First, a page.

• There is however good news.  We all know that pasta should be cooked al dente.  I’ve never quite understood why, but apparently, al dente pasta has a lower glycaemic index than over-cooked pasta.  In fact, al dente pasta has a lower glycaemic index than rice.  Ergo, eat pasta!
  • Gelato is gelato, whether it is made with dairy or is dairy-free (we would call it sorbet).  Gelato is made with milk – not cream – and so has about 67% less fat than typical ice-cream.  (This is why the flavours are so intense, whereas cream with its higher fat content can mask other flavours).  It also has very little sugar – only about 80 grams for an entire commercial tub.  Which is why giving up gelato, or rationing it when you are in Italy, is pointless.  Good-bye, then, to our “gelato only every second day rule.”

And that’s what we learned in Food School.

Here’s what we ate in Food School:

    • A cornetto (Italian-style croissant, though we must never ever call them croissants here) that is flavoured with vanilla, and a cappuccino.  Actually, the cappuccino was really a tiramisu in a chocolate cup.
Tiramisu for breakfast?  Why not?

Tiramisu for breakfast? Why not?

  • Prosciutto di San Daniele.  This most delicious prosciutto impressed us so much that after the tour we went back to Volpetti’s, the gourmet deli where we sampled this (and the next three items), and bought some for dinner, along with a few other gourmet goodies.  They used to have a bottle of aged balsamic that cost approximately 1400 euros (give or take a euro).  But they’d sold out!
  • Salami made with Borolo (a red wine) – meaty and strong
  • Parmagiano Reggiano, salty deliciousness
  • Pecorino – a sheep’s milk cheese in this instance flavoured with truffle.

    Cheese salami prosciutto

    Cheese salami prosciutto – sometimes the eating meant we forgot about the photography

  • Pizza by the slice – crispy, light, almost crumpet-like dough, with my favourite, cherry tomatoes on top.  Ranked #3 out of all Roman pizza by the slice, at Volpetti Piu just around the corner.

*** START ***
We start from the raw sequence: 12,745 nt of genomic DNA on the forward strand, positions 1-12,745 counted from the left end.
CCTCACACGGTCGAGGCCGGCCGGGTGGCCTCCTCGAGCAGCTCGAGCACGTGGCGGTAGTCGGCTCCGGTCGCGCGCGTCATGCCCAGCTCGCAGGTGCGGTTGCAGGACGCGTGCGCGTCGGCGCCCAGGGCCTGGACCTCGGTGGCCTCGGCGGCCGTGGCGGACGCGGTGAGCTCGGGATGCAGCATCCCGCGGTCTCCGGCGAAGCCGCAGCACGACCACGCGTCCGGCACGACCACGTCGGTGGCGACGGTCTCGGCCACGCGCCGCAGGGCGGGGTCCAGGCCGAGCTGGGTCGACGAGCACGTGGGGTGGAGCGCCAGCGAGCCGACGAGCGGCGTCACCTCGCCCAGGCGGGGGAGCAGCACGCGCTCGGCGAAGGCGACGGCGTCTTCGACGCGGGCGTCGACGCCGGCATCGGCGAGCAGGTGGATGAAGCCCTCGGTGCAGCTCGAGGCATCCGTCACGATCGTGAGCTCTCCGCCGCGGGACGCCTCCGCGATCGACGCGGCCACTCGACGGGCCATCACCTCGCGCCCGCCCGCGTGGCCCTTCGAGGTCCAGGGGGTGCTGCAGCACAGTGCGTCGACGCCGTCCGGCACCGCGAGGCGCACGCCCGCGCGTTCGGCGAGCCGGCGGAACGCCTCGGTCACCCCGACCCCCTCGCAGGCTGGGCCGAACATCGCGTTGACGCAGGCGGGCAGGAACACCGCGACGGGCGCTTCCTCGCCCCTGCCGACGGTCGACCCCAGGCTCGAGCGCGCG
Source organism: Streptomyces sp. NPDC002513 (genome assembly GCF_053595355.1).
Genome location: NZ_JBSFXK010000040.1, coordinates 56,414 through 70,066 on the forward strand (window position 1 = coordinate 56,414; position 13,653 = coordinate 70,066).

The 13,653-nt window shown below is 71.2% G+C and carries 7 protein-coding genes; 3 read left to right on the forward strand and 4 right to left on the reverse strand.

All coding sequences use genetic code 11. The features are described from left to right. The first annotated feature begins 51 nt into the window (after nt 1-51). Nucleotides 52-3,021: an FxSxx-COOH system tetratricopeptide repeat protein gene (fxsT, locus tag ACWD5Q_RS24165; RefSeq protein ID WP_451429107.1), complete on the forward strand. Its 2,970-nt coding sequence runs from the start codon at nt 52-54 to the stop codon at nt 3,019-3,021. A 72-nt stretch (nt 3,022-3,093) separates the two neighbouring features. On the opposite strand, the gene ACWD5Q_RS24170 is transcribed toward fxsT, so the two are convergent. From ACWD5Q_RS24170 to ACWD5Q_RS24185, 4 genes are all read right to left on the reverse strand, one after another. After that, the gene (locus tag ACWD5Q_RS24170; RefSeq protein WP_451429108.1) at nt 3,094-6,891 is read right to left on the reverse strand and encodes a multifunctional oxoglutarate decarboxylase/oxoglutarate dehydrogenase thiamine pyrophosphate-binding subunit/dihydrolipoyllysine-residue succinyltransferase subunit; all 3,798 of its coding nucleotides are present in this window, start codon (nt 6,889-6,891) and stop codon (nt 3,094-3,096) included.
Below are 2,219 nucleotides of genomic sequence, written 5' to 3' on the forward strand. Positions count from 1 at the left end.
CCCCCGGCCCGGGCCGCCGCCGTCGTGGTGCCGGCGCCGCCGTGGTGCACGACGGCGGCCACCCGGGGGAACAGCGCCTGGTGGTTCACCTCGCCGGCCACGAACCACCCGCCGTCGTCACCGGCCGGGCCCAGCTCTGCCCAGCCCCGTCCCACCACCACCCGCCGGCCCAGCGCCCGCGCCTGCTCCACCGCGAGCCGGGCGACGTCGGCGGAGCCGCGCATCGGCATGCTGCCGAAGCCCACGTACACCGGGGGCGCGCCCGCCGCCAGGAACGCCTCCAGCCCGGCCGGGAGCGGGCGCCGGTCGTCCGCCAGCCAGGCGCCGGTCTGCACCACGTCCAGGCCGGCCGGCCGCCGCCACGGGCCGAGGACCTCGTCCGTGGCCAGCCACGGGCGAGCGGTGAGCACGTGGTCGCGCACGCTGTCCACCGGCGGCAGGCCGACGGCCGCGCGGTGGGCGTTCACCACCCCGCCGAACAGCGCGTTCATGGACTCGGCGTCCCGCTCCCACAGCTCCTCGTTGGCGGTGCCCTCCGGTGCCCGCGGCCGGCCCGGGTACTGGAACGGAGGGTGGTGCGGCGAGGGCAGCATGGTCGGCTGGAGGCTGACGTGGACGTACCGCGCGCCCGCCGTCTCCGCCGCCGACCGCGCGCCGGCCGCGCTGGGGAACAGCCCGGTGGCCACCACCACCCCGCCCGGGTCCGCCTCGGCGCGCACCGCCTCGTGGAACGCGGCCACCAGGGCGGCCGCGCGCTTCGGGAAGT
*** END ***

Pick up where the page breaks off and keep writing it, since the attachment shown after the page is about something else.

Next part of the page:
Perfect rustica pizza - this isn't thin crust, because it is pizza by the slice

    Perfect rustica pizza – this isn’t thin crust, because it is pizza by the slice

    Point at how much you want, they'll cut a slice and you pay by weight.  Two small slices with filling faced inward are the perfect "to-go" snack

    Point at how much you want, they’ll cut a slice and you pay by weight. Two small slices with filling faced inward are the perfect “to-go” snack

  • Bruschetta, with lightly toasted (but twice-toasted) bread, tomatoes, olive oil (but not too much) and rocket, made for us at the Testaccio market, built over 2000 year old food warehouses
  • 10 hour old buffalo mozzarella with caprese (tomato) salad
  • Cannoli – a crispy sweet tube (sometimes made with red or white wines), filled with a creamy ricotta cheese with chocolate chips, dipped in chopped pistacchio (spelled the Italian way) nuts.

    Cannoli should always be filled in front of you, so the pastry tube doesn't go soggy

    Cannoli should always be filled in front of you, so the pastry tube doesn’t go soggy

Delicious cannoli, from an old Sicilian family recipe

Delicious cannoli, from an old Sicilian family recipe

  • Three pastas at lunch – rigatoni carbonara (eggs, cheese and pancetta – absolutely no cream, that’s a French addition), tonnarelli cacio e pepe (the sauce is simply cheese and black pepper), and rigatoni amatriciana.  All this in a restaurant built into a mountain of ancient amphora shards, and named Flavio al Velavevodetto, which apparently means Flavio (the name of the owner who finally reached his dream at 50) I-told-you-so!